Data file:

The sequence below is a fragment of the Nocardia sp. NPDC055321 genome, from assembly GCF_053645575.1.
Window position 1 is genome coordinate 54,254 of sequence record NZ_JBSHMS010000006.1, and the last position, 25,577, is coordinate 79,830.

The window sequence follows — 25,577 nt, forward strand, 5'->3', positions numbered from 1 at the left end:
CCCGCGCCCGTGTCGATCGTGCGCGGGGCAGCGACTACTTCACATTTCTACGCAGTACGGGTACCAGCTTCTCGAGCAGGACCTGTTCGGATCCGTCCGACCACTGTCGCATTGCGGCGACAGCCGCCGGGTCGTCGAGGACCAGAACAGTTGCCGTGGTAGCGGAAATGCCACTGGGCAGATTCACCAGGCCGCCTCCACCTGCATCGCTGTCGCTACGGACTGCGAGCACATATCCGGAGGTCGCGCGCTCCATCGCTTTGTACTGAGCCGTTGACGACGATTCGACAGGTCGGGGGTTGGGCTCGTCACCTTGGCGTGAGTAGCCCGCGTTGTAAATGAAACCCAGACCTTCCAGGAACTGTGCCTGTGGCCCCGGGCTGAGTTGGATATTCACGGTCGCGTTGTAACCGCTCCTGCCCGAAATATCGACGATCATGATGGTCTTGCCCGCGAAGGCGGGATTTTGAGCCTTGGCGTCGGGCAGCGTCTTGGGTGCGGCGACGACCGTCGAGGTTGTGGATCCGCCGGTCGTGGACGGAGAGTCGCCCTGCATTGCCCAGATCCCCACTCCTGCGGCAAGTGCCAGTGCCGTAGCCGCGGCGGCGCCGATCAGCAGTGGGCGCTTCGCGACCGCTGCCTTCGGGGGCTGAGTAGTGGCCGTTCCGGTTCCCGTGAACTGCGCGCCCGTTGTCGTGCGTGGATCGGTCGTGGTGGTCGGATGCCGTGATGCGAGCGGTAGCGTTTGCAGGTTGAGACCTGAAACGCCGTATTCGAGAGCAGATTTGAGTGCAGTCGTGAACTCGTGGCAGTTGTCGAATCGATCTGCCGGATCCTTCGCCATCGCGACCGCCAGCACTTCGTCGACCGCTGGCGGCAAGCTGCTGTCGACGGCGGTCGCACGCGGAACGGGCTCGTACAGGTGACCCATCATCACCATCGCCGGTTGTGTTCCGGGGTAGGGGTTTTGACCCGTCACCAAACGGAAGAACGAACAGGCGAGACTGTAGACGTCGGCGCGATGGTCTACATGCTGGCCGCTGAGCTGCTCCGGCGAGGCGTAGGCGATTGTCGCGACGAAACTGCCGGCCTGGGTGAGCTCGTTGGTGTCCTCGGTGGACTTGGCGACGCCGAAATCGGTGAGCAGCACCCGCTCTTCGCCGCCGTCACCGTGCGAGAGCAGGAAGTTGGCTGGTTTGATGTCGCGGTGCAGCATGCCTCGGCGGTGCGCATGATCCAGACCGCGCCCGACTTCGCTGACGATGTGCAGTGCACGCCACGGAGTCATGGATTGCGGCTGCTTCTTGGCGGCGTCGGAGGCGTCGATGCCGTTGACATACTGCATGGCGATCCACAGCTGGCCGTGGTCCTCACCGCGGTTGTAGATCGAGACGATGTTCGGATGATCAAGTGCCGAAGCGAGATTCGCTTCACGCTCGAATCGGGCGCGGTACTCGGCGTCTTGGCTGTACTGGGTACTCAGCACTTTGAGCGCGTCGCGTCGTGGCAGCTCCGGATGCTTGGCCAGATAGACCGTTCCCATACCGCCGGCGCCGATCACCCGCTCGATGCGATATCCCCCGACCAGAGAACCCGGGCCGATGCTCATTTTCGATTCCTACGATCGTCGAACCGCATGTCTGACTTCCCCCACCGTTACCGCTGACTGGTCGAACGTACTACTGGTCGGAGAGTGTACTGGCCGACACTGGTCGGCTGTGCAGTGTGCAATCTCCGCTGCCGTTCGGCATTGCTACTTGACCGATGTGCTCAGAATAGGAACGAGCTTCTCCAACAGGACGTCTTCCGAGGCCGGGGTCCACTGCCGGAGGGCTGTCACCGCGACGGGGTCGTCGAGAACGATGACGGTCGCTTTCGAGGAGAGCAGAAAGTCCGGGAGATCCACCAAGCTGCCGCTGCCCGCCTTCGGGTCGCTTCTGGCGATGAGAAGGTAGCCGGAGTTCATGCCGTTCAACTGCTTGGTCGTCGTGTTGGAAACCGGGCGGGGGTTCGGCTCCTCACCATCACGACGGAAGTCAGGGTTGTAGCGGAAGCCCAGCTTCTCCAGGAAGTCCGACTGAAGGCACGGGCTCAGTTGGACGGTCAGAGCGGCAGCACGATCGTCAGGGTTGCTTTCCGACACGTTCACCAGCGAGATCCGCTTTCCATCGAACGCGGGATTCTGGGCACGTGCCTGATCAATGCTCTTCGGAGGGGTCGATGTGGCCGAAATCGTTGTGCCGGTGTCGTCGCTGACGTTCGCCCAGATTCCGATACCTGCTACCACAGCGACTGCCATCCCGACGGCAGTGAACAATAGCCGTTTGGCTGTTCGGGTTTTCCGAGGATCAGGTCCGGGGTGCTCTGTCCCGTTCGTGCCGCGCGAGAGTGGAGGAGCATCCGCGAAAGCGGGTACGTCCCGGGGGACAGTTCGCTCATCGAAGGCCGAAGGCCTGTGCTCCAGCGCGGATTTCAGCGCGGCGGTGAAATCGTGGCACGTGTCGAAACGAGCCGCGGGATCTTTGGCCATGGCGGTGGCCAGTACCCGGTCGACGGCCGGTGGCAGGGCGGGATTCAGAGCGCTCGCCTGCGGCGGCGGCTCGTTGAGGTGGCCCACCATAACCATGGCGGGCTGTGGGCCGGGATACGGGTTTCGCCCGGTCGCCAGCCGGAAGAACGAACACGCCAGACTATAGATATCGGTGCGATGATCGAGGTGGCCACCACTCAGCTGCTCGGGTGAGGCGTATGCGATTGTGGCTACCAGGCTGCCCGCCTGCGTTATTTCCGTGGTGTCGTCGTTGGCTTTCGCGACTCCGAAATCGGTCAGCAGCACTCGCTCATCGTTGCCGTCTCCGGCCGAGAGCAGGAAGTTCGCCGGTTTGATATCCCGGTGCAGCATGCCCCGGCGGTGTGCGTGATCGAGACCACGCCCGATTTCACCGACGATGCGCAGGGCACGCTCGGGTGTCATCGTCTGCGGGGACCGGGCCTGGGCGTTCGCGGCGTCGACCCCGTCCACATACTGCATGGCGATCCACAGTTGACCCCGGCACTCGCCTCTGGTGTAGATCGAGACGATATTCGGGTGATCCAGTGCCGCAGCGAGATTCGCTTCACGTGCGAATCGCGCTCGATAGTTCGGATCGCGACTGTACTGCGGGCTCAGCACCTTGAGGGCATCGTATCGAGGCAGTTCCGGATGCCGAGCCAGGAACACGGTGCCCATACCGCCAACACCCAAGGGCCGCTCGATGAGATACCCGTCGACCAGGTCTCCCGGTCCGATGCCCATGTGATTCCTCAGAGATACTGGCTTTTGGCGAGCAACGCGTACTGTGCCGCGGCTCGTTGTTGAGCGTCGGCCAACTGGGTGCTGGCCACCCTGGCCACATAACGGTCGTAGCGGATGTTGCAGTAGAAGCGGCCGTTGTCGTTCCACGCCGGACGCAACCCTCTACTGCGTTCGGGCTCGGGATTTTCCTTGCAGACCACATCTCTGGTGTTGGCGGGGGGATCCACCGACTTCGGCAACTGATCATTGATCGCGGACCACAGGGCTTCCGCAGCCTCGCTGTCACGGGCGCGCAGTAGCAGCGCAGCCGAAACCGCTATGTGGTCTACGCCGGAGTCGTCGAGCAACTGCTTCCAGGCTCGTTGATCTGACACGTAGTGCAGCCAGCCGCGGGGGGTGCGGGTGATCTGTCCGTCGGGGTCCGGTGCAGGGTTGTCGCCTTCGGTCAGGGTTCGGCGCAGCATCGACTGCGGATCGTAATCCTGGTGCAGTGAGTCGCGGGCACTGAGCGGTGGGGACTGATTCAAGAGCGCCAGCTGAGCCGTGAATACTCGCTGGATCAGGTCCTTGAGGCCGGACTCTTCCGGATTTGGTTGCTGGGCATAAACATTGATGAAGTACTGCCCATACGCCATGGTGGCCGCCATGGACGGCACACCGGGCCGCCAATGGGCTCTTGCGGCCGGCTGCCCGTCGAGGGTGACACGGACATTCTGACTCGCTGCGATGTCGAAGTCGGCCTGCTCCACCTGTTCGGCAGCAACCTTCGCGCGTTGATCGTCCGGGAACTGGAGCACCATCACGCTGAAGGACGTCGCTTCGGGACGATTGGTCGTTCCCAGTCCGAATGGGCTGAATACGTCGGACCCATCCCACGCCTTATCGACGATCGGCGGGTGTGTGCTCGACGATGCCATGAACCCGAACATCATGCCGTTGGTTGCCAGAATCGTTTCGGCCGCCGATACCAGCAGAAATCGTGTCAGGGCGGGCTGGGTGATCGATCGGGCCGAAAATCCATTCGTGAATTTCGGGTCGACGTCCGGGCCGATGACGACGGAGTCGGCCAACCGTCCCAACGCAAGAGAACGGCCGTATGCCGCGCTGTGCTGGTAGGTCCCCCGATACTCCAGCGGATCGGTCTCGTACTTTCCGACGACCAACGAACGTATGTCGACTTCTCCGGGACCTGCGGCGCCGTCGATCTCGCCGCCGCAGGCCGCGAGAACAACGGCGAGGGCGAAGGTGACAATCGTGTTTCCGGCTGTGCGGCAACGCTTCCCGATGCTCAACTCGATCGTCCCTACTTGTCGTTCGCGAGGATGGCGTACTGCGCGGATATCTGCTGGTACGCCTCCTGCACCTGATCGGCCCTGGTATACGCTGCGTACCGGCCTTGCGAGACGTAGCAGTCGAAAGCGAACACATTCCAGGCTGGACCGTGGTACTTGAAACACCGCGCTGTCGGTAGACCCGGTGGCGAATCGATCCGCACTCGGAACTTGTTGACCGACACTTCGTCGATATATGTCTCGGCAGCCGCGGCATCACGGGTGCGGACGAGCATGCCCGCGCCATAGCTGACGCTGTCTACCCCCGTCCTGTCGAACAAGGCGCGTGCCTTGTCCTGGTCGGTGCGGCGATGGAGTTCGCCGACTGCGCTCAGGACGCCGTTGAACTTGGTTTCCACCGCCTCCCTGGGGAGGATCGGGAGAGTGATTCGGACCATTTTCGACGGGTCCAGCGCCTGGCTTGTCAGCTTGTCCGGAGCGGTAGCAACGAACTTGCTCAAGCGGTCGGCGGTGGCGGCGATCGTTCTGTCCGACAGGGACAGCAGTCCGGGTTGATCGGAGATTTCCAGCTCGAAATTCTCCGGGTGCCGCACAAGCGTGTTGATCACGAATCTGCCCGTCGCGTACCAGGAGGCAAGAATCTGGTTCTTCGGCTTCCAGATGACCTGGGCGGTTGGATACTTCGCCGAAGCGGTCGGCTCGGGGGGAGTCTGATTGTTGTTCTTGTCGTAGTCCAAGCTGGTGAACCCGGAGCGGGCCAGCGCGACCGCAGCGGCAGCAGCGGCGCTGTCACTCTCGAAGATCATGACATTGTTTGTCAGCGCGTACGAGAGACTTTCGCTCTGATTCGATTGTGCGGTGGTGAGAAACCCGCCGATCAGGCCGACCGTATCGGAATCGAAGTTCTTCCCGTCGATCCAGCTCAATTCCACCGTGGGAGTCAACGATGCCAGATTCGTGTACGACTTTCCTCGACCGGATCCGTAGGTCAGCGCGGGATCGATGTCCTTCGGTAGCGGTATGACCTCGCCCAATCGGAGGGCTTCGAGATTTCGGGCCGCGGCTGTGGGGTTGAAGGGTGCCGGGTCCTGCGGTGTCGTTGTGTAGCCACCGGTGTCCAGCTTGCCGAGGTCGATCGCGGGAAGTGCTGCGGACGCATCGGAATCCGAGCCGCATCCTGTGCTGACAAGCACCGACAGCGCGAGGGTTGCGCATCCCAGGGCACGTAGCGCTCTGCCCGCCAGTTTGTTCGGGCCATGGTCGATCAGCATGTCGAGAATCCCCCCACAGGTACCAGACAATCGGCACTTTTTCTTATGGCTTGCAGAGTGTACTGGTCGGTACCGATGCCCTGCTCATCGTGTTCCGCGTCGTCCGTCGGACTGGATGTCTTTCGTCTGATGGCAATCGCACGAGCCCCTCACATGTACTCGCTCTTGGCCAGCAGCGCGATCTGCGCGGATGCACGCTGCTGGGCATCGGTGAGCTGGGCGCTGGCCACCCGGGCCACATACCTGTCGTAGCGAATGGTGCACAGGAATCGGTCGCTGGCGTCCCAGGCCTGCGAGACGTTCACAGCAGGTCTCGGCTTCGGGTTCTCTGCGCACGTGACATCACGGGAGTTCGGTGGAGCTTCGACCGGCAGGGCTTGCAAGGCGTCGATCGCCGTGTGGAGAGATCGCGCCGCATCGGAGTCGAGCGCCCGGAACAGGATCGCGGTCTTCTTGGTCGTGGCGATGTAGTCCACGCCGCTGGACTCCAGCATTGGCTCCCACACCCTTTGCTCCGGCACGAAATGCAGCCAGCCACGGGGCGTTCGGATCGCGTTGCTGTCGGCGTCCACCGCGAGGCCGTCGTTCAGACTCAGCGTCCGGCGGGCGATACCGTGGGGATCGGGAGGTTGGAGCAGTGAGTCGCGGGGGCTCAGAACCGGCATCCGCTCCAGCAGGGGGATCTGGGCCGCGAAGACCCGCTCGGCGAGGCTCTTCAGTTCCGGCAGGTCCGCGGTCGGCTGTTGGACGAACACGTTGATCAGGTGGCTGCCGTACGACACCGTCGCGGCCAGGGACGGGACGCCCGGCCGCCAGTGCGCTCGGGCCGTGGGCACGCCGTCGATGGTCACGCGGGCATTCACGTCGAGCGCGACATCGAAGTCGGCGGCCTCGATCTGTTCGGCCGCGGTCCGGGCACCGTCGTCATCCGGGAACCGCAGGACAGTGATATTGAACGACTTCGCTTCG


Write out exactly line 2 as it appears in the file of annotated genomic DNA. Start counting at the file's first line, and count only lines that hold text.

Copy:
Window position 1 is genome coordinate 54,254 of sequence record NZ_JBSHMS010000006.1, and the last position, 25,577, is coordinate 79,830.